In sum — Wonderfully heavily-peated expression. If you’re not a peat fan, you probably have not read this far down in the review… If you’re interested in getting into peated and smokey whiskies this will surely pique your interest (but may scare the living shit out of you; in a good way though, like the first time you saw The Exorcist. Scary as hell but, you watched it again and could not wait for the pea soup to flow). If you’re a peathead, welcome to heaven.
Ok, before you begin to read my post on this dram, you may want to hit play on the youtube video below (so as to set the mood):
Is it playing? Good. Just keep it sort of quiet and in the background. Umm, a little lower in the volume… there. Good.
When I was young, about six years in age, my uncle started feeding me music from all sorts of great bands. Bands he loved and wanted me to love in kind. Two of the bands stuck out and I still love them to this day. The Ramones and Black Sabbath. In fact, the first album I ever owned was Black Sabbath’s Paranoid album.
Let’s put the Ramones to the side for now and focus on Black Sabbath. Here I was six years old, listening to Black Sabbath and… was I scared? A bit (I mean, listen to this song for “Peat’s” sake – you do have the video playing, right?). But mostly, I was entranced. Even at six, I knew that these guys were on some level beyond any other band I’d ever heard.
As I got older, I became more obsessed with the music of Black Sabbath and (here comes a crazy geek moment) Dungeons and Dragons. There, I said it. I was into D&D big time. D&D, Lord of the Rings, you name it, I was into it.
You must be thinking “Hey Hatton, where are you going with this?” or, “Dude, D&D… seriously!?”
The point I am coming to is that I saw something mystical and magical in this music and those role playing games and sipping on this whisky took me back there.
Yes, nearly 31 years later and I came across this interesting and new Bruichladdich expression called Black Arts and I’m taken back to those things that got me interested in the “strange”. But, come to think of it, it was not just strange. It was new, different, unique and artistic – something I think this expression is.
What is Bruichladdich’s Black Arts expression? First, let’s take a look at their bottle:
You’ll notice a matte black finish on the bottle and cylinder. This, as I understand it, is a follow up to Bruichladdich’s “Blacker Still” expression. Just looking at it and I get a creepy-cool feeling. It’s the type of feeling you get when you’re around a campfire telling ghost stories – the good creepy. You want more.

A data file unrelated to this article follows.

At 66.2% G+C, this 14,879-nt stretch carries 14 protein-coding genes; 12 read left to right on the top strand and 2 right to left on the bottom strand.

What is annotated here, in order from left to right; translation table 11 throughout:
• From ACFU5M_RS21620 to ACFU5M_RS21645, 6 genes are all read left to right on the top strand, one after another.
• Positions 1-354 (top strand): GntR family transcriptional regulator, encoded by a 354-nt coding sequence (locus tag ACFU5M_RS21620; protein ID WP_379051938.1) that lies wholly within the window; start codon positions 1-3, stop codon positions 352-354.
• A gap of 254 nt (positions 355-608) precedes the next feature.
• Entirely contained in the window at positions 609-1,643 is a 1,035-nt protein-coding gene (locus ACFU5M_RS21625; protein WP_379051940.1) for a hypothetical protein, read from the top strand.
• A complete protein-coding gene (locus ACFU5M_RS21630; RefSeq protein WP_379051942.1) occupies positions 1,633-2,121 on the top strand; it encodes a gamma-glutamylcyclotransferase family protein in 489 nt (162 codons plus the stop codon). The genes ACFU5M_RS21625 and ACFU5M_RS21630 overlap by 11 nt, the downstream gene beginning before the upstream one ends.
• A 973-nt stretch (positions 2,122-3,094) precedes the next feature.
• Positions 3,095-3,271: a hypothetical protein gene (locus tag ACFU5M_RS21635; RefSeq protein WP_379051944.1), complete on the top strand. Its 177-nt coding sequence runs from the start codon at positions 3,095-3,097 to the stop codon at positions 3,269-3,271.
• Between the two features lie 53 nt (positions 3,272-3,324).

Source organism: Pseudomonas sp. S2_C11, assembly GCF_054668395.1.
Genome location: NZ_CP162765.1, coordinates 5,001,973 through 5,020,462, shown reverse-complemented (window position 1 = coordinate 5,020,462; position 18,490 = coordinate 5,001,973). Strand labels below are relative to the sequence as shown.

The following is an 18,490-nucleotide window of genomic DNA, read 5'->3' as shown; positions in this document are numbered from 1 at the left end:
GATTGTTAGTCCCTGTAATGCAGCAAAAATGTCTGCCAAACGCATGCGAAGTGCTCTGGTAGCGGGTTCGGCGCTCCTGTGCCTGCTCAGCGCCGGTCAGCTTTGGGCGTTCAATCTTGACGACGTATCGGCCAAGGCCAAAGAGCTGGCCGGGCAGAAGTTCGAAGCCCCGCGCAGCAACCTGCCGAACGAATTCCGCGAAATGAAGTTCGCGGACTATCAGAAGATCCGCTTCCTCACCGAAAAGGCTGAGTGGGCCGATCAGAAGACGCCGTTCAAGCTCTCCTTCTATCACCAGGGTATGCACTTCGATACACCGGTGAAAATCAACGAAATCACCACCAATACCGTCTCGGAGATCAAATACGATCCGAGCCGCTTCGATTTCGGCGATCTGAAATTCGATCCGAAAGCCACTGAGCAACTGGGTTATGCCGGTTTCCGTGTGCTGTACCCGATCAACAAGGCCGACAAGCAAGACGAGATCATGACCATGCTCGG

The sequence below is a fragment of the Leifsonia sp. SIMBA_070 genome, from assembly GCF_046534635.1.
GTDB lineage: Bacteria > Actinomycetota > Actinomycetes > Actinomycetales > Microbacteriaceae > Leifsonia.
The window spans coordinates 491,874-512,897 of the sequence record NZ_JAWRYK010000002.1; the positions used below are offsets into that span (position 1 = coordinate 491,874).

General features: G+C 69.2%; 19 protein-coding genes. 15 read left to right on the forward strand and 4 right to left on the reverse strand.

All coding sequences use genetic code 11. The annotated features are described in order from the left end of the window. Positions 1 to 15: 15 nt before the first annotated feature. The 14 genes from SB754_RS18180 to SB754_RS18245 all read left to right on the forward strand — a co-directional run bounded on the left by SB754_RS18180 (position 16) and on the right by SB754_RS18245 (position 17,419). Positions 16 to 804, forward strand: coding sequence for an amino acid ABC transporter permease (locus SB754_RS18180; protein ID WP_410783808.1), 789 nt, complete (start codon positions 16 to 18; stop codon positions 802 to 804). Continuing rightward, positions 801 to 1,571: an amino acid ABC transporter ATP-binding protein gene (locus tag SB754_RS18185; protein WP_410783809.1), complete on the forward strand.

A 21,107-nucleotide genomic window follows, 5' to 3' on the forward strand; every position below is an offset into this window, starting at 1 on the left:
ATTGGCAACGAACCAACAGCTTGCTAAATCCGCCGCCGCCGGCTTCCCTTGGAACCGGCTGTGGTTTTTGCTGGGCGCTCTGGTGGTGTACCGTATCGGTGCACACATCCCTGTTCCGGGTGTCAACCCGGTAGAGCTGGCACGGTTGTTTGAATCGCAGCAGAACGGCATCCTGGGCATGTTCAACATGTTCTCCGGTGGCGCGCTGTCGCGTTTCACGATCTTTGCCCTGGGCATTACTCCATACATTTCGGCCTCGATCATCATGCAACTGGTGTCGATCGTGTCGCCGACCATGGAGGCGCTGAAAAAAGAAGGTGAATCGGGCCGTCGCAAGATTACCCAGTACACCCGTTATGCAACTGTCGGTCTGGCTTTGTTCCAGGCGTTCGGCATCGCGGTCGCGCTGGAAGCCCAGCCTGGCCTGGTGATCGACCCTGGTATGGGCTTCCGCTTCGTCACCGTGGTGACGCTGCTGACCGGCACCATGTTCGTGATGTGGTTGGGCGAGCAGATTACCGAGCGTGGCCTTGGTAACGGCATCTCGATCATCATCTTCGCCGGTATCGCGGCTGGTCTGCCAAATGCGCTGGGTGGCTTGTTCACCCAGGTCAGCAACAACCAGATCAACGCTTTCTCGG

And yes, I wanted more. I wanted to open the bottle right away but, before I did, I took a closer look at the bottle and saw a Star of David on there. Wait a sec. Hold you’re horses. What does this mean? I don’t know any Jew that works in the Black Arts – What’s going on here!?!?
I did some reading up on what this star meant and found that Bruichladdich says the star is actually “two triangles that represent the reconciliation of the opposites of fire and water”. In fact, here’s the full quote from Bruichladdich’s product sheet: “Alchemy, the black art, the eternal search for rejuvenation and immortality, gave us whisky. Gebber the Arab is said to be the first distiller of al-iksir, the water of life, in Persia around 790 AD.” (or, CE and I prefer to say. C.E. being the Common Era) “The spirits Eau de vie, Aqua Vitae, Vodka, Aquavit, Uisque Beatha all share that same original meaning. Geber understood that precious metals were hidden in alloys and ores. By the rearrangement of base metal’s qualities, via elixir, it could be transmutated into Gold. Elixir also existed as a dry, red powder made from Philosophers’ stone. If it could turn poor metal into gold – it could give eternal life. The two triangles that represent the reconciliation of the opposites of fire and water.”
Cool stuff, right?
Speaking of “red powder”, after I poured a dram, I wondered if Bruichladdich found this Philosophers’ stone and put a wee bit into each cask. The reason I wondered this….well, take a look at the color of this whisky (on your left – click on it for a larger image).